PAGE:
Donald Trump’s Threat to Yank Broadcast Television Licenses is Stupid, Counterproductive, and, Oh Yes, Unconstitutional
I was 10 years old and at home with my family in the Cleveland Park neighborhood of Washington DC, just after dinner one night when we got a call from the White House. It was President John F. Kennedy calling for my dad, Newton Minow, then then 35-year-old Chairman of the Federal Communications Commission, the federal agency that licenses the broadcast networks and regulates communications by radio, television, wire, satellite, and cable. President Kennedy wanted to complain about something he saw on the news and he wanted my dad to do something about it.
I thought of that call when I read that the Trump campaign is threatening the licenses of television stations over an ad attacking President Trump’s handling of the COVID-19 virus. What the President said and what my father did are below. But first, here is what is happening this week:
The Trump campaign has written to television stations in five states telling them to stop running an ad from a Biden-supporting PAC called Priorities USA. “Failure to remove the ad “could put your station’s license in jeopardy” before the Federal Communications Commission, the letter said. “Your station has an obligation to cease and desist from airing it immediately to comply with FCC licensing requirements.”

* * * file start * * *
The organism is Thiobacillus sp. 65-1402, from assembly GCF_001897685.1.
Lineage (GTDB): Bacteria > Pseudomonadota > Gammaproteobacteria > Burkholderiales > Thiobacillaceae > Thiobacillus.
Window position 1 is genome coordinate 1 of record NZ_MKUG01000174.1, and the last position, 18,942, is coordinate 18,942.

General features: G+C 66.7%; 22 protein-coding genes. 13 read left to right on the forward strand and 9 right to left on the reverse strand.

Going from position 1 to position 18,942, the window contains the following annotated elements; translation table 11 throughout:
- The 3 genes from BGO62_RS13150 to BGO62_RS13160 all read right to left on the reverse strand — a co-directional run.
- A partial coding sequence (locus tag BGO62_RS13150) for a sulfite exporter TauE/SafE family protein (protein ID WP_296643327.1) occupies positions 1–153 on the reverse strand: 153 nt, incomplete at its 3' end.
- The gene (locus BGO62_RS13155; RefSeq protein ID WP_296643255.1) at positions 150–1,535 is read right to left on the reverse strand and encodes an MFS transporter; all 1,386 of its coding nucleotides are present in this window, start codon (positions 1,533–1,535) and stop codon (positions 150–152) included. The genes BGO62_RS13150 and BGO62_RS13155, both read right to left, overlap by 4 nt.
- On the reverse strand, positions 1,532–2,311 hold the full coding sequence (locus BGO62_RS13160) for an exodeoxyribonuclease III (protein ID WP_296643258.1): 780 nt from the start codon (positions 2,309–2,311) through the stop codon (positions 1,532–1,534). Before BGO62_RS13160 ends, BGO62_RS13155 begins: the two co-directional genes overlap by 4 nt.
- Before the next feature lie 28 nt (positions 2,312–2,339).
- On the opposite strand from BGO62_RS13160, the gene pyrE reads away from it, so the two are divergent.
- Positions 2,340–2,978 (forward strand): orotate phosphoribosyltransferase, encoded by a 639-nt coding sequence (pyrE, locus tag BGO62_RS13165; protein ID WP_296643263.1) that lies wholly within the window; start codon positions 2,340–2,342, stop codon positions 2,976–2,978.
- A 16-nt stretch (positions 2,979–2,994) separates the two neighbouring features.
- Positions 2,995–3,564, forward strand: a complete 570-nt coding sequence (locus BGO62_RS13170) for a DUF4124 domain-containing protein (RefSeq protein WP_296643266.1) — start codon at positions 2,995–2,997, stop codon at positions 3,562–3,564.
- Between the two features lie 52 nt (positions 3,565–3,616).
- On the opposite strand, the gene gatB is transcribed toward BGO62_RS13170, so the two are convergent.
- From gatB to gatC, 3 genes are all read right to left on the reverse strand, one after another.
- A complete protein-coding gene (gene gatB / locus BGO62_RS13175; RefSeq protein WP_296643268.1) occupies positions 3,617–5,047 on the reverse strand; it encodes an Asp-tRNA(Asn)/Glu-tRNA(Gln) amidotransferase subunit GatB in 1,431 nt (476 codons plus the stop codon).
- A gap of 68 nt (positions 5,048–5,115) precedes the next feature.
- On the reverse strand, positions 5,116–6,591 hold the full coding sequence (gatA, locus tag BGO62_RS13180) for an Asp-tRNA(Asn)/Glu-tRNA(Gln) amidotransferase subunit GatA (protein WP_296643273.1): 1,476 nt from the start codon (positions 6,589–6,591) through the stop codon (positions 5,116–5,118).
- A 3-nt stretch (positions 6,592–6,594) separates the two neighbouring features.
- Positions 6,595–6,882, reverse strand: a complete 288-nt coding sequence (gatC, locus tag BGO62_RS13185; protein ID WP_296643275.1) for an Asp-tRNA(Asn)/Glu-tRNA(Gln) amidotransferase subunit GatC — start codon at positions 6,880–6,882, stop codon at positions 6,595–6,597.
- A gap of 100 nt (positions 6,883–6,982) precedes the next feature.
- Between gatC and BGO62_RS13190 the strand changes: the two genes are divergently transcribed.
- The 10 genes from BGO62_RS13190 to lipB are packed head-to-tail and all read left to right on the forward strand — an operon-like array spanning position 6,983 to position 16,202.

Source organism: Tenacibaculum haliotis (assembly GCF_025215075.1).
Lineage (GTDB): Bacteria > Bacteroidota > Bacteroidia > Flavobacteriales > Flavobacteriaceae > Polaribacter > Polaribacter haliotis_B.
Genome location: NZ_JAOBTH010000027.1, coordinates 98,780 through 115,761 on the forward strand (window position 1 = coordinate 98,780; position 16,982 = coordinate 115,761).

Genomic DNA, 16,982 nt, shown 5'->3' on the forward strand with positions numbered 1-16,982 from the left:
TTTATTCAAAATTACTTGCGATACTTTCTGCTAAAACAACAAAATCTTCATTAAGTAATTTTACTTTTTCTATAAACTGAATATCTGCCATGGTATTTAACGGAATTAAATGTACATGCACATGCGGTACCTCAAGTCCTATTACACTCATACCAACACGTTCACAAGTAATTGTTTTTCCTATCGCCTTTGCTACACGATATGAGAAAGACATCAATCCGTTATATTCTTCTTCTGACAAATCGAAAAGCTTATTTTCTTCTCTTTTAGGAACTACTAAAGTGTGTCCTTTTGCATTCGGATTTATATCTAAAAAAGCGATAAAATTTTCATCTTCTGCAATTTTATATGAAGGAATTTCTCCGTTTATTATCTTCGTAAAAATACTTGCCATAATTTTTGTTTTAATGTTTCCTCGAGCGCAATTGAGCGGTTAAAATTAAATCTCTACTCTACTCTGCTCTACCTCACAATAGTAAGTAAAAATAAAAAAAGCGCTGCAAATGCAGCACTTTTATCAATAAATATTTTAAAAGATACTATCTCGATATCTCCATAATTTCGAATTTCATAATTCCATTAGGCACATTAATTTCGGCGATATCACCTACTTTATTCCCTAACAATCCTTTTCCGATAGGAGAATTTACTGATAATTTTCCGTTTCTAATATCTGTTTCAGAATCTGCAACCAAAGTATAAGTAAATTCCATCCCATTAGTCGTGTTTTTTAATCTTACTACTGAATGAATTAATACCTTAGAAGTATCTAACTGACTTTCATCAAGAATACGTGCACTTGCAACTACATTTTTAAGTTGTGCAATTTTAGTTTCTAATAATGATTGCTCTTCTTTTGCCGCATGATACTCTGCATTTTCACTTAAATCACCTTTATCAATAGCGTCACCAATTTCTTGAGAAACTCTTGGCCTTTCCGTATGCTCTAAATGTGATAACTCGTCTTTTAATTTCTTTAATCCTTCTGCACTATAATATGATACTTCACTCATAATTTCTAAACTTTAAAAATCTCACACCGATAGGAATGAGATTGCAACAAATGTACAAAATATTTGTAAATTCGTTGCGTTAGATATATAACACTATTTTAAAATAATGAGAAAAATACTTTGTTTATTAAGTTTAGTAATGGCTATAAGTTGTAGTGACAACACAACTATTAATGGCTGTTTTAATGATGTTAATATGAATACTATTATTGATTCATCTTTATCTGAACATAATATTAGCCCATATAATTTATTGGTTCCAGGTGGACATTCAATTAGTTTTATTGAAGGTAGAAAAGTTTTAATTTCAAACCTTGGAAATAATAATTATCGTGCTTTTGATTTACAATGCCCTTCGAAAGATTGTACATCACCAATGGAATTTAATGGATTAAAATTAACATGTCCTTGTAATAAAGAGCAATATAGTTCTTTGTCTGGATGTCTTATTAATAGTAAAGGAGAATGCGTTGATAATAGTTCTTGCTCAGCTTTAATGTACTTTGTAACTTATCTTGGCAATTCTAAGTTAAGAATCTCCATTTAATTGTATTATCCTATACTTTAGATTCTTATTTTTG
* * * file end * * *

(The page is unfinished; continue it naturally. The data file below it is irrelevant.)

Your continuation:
In the midst of all of the chaos and concern about the virus, it is still impossible to ignore how inappropriate and downright foolish this letter is.
First of all, it is stupid and counterproductive because any effort to stifle speech just draws more attention to the very details the subject is trying to suppress. There’s even a name for it, the Streisand Effect, stemming from an incident where the EGOT-awarded superstar sued to prevent a photograph of her home from being circulated on the internet. Of course that led to news reports that included the photograph, which went viral, creating exponentially more interest in the image than there would have been if she had just left it alone.
Want to see how that works? I’m writing about the ad, so I will let you see it for yourself, and let you look at what fact-checker Polifact had to say about it.
As someone once said, never pick a fight with people who buy ink by the barrel. News media is especially sensitive about and thus eager to cover any story about someone, especially a politician, trying to tell them they can’t write something. And it is impossible in the age of the internet to stop every source of information. Trying to suppress it is just pouring gasoline on a dumpster fire.